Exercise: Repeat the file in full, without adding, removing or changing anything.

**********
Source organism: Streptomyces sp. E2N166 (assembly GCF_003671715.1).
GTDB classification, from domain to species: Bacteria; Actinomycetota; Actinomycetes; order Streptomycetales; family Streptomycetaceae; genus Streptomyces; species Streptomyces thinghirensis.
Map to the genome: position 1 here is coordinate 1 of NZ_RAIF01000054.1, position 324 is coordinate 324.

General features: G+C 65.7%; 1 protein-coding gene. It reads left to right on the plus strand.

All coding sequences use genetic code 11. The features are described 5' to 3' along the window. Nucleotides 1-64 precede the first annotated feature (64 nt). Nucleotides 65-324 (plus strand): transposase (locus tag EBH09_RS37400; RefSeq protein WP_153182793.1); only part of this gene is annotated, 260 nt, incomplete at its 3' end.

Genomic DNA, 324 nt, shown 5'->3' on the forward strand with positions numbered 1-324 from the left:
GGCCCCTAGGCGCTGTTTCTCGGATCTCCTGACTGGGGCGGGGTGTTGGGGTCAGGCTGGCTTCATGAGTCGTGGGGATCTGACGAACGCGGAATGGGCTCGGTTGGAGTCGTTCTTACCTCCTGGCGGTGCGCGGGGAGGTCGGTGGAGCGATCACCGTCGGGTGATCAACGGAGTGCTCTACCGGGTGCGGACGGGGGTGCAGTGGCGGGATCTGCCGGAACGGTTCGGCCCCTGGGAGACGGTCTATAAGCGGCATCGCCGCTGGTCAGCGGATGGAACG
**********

Source organism: Streptomyces sp. E2N166 (assembly GCF_003671715.1).
GTDB classification, from domain to species: Bacteria; Actinomycetota; Actinomycetes; order Streptomycetales; family Streptomycetaceae; genus Streptomyces; species Streptomyces thinghirensis.
Map to the genome: position 1 here is coordinate 1 of NZ_RAIF01000054.1, position 324 is coordinate 324.

General features: G+C 65.7%; 1 protein-coding gene. It reads left to right on the plus strand.

All coding sequences use genetic code 11. The features are described 5' to 3' along the window. Nucleotides 1-64 precede the first annotated feature (64 nt). Nucleotides 65-324 (plus strand): transposase (locus tag EBH09_RS37400; RefSeq protein WP_153182793.1); only part of this gene is annotated, 260 nt, incomplete at its 3' end.

Genomic DNA, 324 nt, shown 5'->3' on the forward strand with positions numbered 1-324 from the left:
GGCCCCTAGGCGCTGTTTCTCGGATCTCCTGACTGGGGCGGGGTGTTGGGGTCAGGCTGGCTTCATGAGTCGTGGGGATCTGACGAACGCGGAATGGGCTCGGTTGGAGTCGTTCTTACCTCCTGGCGGTGCGCGGGGAGGTCGGTGGAGCGATCACCGTCGGGTGATCAACGGAGTGCTCTACCGGGTGCGGACGGGGGTGCAGTGGCGGGATCTGCCGGAACGGTTCGGCCCCTGGGAGACGGTCTATAAGCGGCATCGCCGCTGGTCAGCGGATGGAACG